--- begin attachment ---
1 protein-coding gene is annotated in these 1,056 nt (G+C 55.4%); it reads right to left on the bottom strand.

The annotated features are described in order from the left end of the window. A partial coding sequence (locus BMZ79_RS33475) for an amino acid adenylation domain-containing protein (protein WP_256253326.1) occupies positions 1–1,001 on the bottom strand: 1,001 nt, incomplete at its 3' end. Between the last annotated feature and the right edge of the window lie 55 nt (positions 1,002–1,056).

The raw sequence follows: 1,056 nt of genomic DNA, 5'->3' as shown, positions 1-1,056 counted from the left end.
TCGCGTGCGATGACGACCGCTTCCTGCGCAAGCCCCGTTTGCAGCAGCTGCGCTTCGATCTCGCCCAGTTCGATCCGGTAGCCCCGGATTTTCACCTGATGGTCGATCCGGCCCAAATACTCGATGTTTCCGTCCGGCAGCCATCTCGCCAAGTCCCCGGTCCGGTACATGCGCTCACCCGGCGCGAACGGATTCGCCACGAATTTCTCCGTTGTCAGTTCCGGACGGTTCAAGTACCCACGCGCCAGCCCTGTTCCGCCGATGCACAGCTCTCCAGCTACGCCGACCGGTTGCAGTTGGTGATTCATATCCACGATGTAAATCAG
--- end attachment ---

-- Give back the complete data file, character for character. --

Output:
1 protein-coding gene is annotated in these 1,056 nt (G+C 55.4%); it reads right to left on the bottom strand.

The annotated features are described in order from the left end of the window. A partial coding sequence (locus BMZ79_RS33475) for an amino acid adenylation domain-containing protein (protein WP_256253326.1) occupies positions 1–1,001 on the bottom strand: 1,001 nt, incomplete at its 3' end. Between the last annotated feature and the right edge of the window lie 55 nt (positions 1,002–1,056).

The raw sequence follows: 1,056 nt of genomic DNA, 5'->3' as shown, positions 1-1,056 counted from the left end.
TCGCGTGCGATGACGACCGCTTCCTGCGCAAGCCCCGTTTGCAGCAGCTGCGCTTCGATCTCGCCCAGTTCGATCCGGTAGCCCCGGATTTTCACCTGATGGTCGATCCGGCCCAAATACTCGATGTTTCCGTCCGGCAGCCATCTCGCCAAGTCCCCGGTCCGGTACATGCGCTCACCCGGCGCGAACGGATTCGCCACGAATTTCTCCGTTGTCAGTTCCGGACGGTTCAAGTACCCACGCGCCAGCCCTGTTCCGCCGATGCACAGCTCTCCAGCTACGCCGACCGGTTGCAGTTGGTGATTCATATCCACGATGTAAATCAG